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Tourist/Other and the Unconscious

I am thinking of getting rich in order to be able to repeat these trips.

-Sigmund Freud, letter from Florence to Wilhelm Fliess, 1896

Tourism and its subjective field

In important ways, those of us who study tourism have been let off the hook by the magnitude of our subject. Few assessments have been made more often or contested less than "tourism is the world's largest industry." Several recent empirical studies qualify this statement, finding most trips classed as tourism began as family visits. If that is true, it would be no less accurate or more absurd to say "family is the world's largest industry." My central argument here is that tourism contains keys to understanding recent changes in the ways we frame our humanity, and key to understanding tourism are some delicate, decidedly noneconomic relations that I gather under the term "the ethics of sightseeing."

Tourism statistics usually do not distinguish between a trip to a trade show (or a family visit) versus travel for the sole purpose of enjoying a destination's beauty, culture, and amenities. From the industry perspective (which is increasingly also that of academic researchers) trips away from home are measured as X revenues from plane tickets, hotel bed nights, entertainment receipts, museum and other attraction entrance fees, and restaurant meals. Tourism is approached as an "industry" even though it is far more dispersed, diversified, and less concentrated than other industries. This would be a good thing if researchers adapted their studies to its unprecedented disarticulation. But tourism research today is mainly focused on market factors affecting competition for tourist numbers and dollars and creating successful tourist business models. Tourists themselves are taken for granted. Their relevant traits are their "free" time and disposable income. Whoever they might be, however their needs are met, and whatever the reasons for their travels, they continue to circulate by the millions with only temporary declines after natural, social, and economic disasters. They have been called "the golden hordes."

We know little more today about tourist experience and tourist subjectivity than we did thirty years ago. Tourism researchers conduct surveys, form and test hypotheses, undertake ethnographic field studies, and make mathematical models. They seem to assume, in Goffman's words, "If you go through the motions attributable to science, then science will result." From an industry perspective, "tourist experience" can be reduced to questions of whether the check-in clerk at the hotel desk smiled or not. Recent gains in knowledge about the tourist industry may be taking us further from what it means to be a tourist. Much is known about demographics, spending patterns, destination decisions, amenity satisfaction, and the like; almost nothing about the depths and intimate contours of tourist curiosity, subjectivity, and motivation. A casual attitude has taken hold-so long as the golden hordes continue to circulate, do we really need to know more about what is going on in the mind of the tourist or the relationship of tourist and attraction?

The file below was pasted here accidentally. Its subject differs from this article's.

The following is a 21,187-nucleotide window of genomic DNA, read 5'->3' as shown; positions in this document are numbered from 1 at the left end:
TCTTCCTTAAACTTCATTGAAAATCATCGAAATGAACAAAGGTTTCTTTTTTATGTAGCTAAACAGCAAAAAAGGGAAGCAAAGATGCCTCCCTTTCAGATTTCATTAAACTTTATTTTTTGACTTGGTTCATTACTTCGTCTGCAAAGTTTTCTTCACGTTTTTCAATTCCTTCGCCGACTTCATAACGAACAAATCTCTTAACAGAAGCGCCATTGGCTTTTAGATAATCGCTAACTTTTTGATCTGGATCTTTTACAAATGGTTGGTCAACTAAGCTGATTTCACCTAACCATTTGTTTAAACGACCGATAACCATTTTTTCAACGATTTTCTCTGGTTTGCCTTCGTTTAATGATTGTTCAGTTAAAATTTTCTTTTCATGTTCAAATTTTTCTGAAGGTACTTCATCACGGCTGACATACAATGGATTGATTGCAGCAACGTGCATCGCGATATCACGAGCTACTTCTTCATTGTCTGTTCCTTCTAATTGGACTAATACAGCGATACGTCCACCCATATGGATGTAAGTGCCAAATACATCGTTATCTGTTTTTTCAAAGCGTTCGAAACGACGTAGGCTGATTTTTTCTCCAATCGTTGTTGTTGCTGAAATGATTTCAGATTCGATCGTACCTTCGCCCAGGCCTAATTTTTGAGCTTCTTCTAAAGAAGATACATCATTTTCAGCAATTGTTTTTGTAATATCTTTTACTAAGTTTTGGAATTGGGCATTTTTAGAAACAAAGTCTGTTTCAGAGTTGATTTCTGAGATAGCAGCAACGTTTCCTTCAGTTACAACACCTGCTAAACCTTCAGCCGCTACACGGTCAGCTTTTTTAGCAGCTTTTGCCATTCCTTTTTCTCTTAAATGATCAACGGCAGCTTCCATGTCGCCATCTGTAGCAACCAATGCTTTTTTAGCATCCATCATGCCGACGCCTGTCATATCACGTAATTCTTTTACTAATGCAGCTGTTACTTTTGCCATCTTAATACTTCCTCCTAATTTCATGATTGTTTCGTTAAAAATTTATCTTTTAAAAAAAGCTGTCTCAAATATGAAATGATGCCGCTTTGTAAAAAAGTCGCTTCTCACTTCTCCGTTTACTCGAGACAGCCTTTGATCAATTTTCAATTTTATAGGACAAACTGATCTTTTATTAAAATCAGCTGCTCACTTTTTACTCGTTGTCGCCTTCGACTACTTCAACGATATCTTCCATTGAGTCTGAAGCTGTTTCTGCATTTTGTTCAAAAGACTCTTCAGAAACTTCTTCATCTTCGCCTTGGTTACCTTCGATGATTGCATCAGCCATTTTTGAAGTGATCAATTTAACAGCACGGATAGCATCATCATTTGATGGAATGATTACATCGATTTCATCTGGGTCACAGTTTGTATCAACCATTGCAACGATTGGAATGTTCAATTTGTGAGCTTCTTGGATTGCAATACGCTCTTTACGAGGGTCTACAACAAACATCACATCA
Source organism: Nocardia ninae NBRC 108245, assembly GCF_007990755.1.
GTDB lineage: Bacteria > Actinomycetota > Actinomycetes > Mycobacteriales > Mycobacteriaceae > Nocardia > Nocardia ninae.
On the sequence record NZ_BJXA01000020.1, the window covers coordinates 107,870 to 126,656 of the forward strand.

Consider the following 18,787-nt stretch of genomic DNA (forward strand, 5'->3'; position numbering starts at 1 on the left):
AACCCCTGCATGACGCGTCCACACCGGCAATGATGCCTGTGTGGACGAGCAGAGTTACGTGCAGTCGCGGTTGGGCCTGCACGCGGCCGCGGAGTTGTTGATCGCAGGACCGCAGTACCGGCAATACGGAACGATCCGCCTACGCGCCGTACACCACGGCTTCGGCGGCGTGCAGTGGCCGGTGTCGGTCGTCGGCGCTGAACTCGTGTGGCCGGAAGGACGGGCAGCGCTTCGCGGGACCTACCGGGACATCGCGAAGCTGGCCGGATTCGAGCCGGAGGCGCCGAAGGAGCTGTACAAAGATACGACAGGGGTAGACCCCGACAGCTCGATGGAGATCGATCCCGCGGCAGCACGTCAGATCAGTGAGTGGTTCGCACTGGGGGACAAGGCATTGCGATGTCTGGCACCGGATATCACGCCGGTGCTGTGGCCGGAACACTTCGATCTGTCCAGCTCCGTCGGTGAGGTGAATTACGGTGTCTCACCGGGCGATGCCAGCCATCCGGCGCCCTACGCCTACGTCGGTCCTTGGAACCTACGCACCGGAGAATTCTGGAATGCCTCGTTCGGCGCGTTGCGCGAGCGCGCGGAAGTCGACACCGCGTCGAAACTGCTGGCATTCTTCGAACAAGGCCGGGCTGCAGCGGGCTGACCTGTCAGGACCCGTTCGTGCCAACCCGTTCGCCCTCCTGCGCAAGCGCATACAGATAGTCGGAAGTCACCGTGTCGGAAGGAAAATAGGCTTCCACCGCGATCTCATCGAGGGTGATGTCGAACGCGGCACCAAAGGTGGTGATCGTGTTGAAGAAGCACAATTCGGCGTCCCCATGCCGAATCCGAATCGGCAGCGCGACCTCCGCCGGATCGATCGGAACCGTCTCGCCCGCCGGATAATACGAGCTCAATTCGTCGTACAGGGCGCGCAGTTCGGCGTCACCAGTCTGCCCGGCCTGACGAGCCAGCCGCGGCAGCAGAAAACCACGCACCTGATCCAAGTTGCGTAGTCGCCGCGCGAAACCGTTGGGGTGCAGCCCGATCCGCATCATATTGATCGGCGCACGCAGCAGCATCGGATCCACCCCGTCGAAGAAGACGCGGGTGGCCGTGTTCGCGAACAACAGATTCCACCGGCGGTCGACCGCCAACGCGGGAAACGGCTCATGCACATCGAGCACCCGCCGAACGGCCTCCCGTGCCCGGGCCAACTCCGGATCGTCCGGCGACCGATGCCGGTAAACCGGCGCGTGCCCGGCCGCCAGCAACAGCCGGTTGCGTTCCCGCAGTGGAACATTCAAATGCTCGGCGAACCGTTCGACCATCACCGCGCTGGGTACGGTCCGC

Recent reports assert that people from different backgrounds experience travel differently. Not all these studies can be dismissed as merely tautological. Tom Selanniemi asked Finnish husbands and wives to keep vacation diaries of their feelings. Both husbands and wives expressed pleasure on letting go of responsibilities, but wives reported greater pleasure. Wives were also more likely to write about their mildly transgressive behavior (sleeping late, eating or drinking too much) because it was more of a novelty to them. Thus the "same" vacation was not actually the same for the woman as for the man. In a massive study of tens of thousands of visitors, Erik H. Cohen discovered sharp differences in the ways Jewish youth from the United States, France, and Eastern Europe experienced Israel. This, even though the heritage tours they took were organized by the same company and had substantially similar itineraries and programmatic content. Eastern Europeans uniquely claimed that after the tour they were less proud of being Jewish. They were also the most enthusiastic about the prospect of eventually emigrating to Israel. Go figure. Social class and ethnicity also make a difference-not always in expected or consistent ways. Upper-class British gentlemen willingly sit upon rough ground when the occasion (bird watching, hunting, picnicking) calls for it. However, according to my colleague, landscape architect Walter Hood, working-class black American women refuse to sit on the ground, even well-kept turf, because it is "dirty." Perhaps English gentlemen think themselves to be existentially so much removed from dirt that intimate physical contact with it cannot possibly contaminate them.